Can service fees affect the sale and rent potential of a property?

Do service charges impact the marketability and rentability of a property? Most people seem to believe that if the services provided for the charges being levied appear justified, those communities and properties will continue to thrive and remain popular. However, unscrupulous practices have at times led to extremely high service charge levels, not justified by the operating costs for maintenance, thereby impacting the return on investment negatively. Unregulated service fee level with low quality of service can be detrimental to the property valuation and to its leasing or sale potential.
A broader view
Colin Dowall, head of property and asset management, JLL Mena, feels strongly about the impact. “Yes, it drastically impacts the saleability and rentability of a property. For residential units, market practice in Dubai is that service charge is paid by the owner/landlord, regardless if he chooses to rent out or live in the unit,” he says. “If the landlord rents out the unit, then service charge costs must be deducted from the total rental amount to calculate the annual net property yield.
“Since rent is market driven and service charge is operating expense driven, there is no direct correlation between the two. If the ratio of service charge to rent amount is high, then the net property yield is low, which makes the property less attractive to investors.”
According to Paul Kelly, operations director at Allsopp & Allsopp, says it’s important to take a broader view of things before reaching a conclusion. “If I can use the example of Green Community Motor City, the apartments there are, in my opinion, the best in Dubai without getting into penthouses or premier developments,” says Kelly. “However, the service charges are high and this does put people off purchasing there.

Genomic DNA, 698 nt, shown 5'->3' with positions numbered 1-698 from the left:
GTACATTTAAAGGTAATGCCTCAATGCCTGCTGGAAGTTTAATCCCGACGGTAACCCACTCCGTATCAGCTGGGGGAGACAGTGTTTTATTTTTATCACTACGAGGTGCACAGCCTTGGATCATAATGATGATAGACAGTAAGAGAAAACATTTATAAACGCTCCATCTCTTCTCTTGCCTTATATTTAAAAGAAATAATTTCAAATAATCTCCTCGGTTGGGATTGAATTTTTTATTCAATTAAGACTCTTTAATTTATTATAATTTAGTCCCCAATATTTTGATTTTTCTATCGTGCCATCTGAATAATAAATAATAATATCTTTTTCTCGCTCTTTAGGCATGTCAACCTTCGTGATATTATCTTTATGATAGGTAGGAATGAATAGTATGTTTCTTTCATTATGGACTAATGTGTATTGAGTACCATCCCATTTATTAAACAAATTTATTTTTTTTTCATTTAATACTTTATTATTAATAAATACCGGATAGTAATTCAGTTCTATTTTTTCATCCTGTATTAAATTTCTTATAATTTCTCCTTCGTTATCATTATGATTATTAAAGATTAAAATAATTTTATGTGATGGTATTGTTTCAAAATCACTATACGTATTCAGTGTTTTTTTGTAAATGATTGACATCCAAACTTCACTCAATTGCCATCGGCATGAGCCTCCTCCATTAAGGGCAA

“Looking at it from another angle, though, the actual price of the apartments are a bit lower than what they should really be for size, quality, view, community and location. A big reason for this is the service charges. So it’s all part of the decision-making process; do you want a much larger living accommodation than anything else in the price range, but pay a higher service charge, or do you want a slightly smaller place and lower service charges?”
End users and investors
Interestingly, the impact is different on end users and investors, with service charges playing a greater part in the decision-making process for the latter as higher charges would mean lower yield. However, real estate brokers believe the rentability is not necessarily impacted by higher charges in popular areas of Dubai. The exception to this rule, however, could be areas with high charges, but low service levels.
Srinivasan Krishnaswamy, vice-president of business development and strategic planning at Deyaar, says it is also the responsibility of the owners’ association and the association manager to ensure the property is well maintained, which in turn may increase the property value. “Furthermore, there are Rera-regulated experts for both financial and technical aspects who shall evaluate and provide feedback on the performance,” says Krishnaswamy. “In Deyaar, all the properties are certified by a third party, setting high standards in the market place. This shows that the building is built, maintained and performs well in all aspects.”